“The role of women in representing the citizens of the Republic of Kosovo”

Ndriqim Imeri, Winner of the Essay Competition

When one’s writes on the role and influences that women representing Kosovo people have, it’s impossible to miss the historical perspective. Unfortunately, the historical discrimination of women was and remains one of the biggest and longest crises of humanity, not just in our society but around the world. Although gender equality has finally triumphed in some European countries, such a thing remains far from happening in our country.

The biggest and perhaps the most difficult challenge our society has faced already. While Western countries reached their values ​​through cultural evolution and managed to create conditions for legal norms to be adopted onto social behaviours, the opposite has been imposed in our case. Considering our history, during which Kosovo’s land and society have never been self-governed, the cultural level of our society was quite low. As the effect of such a cultural level, the undoubtedly patriarchal spirit has remained, which prevailed for centuries and still exists as a mentality for a relatively large portion of the Kosovo citizens. To improve this situation, the competent institutions have established the norms of a high democratic level, the role of which extends to the “education” of the citizens as well. Discrimination of Kosovar women in all areas, and especially in politics, and the need for a necessary improvement of such a situation has undoubtedly entered into the process of civic “education”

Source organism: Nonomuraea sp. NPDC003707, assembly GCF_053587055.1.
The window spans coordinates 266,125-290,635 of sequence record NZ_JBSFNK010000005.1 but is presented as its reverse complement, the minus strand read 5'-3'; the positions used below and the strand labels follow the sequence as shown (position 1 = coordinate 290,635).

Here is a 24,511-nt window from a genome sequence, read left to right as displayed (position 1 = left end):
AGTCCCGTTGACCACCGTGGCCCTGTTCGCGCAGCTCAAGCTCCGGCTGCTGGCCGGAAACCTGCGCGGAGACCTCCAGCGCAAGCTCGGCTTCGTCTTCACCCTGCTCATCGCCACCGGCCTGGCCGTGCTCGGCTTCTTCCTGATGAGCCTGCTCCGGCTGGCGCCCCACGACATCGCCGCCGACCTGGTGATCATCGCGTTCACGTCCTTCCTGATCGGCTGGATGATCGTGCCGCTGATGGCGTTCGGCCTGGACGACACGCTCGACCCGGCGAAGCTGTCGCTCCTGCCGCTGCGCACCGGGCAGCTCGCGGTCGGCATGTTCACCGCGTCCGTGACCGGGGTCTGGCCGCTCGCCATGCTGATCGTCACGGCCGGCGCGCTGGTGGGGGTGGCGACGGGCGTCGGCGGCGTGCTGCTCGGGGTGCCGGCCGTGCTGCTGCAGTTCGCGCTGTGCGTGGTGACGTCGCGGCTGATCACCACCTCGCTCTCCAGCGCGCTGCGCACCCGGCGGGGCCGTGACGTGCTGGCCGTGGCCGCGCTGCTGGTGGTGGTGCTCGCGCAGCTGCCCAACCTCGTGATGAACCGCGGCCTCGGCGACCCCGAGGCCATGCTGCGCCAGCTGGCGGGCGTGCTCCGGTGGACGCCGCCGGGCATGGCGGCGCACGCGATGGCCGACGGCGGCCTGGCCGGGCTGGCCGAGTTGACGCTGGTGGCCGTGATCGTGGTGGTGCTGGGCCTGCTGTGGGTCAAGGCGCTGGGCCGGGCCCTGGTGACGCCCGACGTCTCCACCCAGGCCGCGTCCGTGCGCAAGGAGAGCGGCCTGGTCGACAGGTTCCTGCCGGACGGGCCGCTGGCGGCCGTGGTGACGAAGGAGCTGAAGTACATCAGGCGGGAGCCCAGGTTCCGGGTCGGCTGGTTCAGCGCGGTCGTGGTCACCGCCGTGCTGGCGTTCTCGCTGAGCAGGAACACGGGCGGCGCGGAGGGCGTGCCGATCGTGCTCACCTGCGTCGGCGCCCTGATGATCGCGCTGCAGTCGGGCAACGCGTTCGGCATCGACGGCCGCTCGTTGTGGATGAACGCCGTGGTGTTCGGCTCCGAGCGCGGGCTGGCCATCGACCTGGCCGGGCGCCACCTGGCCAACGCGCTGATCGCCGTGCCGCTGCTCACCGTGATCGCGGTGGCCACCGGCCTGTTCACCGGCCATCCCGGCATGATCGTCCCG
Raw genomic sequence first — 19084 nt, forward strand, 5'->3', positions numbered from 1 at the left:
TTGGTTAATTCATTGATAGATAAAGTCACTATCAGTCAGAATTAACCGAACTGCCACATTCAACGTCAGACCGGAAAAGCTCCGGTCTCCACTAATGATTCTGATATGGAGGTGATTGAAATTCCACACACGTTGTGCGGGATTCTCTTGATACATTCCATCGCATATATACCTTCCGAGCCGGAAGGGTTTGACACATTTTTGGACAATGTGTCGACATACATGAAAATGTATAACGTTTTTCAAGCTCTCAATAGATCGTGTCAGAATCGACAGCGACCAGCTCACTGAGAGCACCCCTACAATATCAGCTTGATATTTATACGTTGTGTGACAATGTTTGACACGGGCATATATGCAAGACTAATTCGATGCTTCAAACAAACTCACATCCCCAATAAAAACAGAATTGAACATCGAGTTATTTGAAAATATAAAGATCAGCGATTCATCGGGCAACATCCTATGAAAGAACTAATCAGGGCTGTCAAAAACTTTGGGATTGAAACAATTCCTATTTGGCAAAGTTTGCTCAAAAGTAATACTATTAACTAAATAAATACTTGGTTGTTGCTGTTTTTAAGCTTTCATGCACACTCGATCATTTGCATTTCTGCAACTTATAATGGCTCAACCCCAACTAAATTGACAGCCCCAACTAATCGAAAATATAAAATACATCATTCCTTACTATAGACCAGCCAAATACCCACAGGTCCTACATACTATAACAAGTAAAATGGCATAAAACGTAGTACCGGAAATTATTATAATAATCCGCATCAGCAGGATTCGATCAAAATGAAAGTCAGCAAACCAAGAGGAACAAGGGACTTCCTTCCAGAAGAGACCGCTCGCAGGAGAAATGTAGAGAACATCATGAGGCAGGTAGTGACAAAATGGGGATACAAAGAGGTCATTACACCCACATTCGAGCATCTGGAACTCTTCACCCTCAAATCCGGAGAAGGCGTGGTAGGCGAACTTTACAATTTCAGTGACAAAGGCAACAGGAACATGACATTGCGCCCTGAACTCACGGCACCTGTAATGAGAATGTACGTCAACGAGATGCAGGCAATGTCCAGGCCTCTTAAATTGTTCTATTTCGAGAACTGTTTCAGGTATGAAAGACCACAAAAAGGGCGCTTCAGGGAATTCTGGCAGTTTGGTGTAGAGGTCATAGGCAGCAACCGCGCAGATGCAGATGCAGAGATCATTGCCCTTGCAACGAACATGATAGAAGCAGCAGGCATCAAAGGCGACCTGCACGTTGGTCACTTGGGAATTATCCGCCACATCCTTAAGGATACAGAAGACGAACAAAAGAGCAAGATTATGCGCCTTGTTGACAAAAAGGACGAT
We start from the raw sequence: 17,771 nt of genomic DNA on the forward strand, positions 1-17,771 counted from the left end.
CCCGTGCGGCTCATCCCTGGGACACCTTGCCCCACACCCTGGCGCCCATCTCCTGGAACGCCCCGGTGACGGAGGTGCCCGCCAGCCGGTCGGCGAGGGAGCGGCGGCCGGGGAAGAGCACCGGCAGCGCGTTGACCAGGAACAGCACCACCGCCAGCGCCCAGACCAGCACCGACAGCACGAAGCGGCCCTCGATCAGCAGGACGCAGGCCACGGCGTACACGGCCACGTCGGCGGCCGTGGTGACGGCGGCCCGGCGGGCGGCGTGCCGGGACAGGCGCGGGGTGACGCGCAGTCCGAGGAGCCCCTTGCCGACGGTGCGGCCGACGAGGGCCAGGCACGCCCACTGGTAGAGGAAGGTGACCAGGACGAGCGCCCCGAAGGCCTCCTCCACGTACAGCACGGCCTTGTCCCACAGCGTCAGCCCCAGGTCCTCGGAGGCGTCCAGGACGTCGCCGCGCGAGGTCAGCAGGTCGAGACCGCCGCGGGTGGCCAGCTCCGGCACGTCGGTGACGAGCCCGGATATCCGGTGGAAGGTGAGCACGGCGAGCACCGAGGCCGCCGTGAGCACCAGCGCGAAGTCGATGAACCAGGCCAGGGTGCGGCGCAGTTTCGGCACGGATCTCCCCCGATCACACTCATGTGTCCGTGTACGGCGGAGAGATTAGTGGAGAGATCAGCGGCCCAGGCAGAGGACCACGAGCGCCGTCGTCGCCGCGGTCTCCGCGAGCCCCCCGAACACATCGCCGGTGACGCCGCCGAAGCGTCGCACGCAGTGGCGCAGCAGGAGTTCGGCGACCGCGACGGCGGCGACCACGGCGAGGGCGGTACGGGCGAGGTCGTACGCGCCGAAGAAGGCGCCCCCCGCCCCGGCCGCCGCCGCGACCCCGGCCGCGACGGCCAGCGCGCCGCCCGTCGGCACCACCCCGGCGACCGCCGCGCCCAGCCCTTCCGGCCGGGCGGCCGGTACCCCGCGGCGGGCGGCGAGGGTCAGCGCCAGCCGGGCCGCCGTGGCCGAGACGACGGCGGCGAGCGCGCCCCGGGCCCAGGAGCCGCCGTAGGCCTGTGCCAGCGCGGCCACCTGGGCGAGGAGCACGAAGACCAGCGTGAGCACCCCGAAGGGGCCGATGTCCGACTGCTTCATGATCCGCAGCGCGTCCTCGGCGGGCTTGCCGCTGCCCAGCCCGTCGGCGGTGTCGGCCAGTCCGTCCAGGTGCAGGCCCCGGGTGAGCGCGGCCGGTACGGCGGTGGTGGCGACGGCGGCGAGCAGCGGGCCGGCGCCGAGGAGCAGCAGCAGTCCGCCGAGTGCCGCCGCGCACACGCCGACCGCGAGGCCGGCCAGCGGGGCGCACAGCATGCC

The Constitution of the Republic of Kosovo, as the highest legal and political act of the country, has the principle of gender equality incorporated by special legal provisions, as well as by establishing this principle as one of the basic pillars on which the constitutional spirit is created.[1] The participation of Kosovar women into legislative bodies, both at a central and local level, is specifically regulated by the Law on General Elections which guarantees the participation of 30% of women in the Assembly.[2] The law encourages and ensures at least a minimum number of women in political representation, though what is worrisome is the real role and impact those women can have, in a country that was for a long time misgoverned by men.[3] The gender quota, that guarantees women’s participation in politics, has two dimensions. The first one is its formal or legal dimension, identified as a legal norm, and the second is its material side, which must result in or be the product of the formal dimension.[4] Unfortunately, for us, the results derived from legal norms remain negative.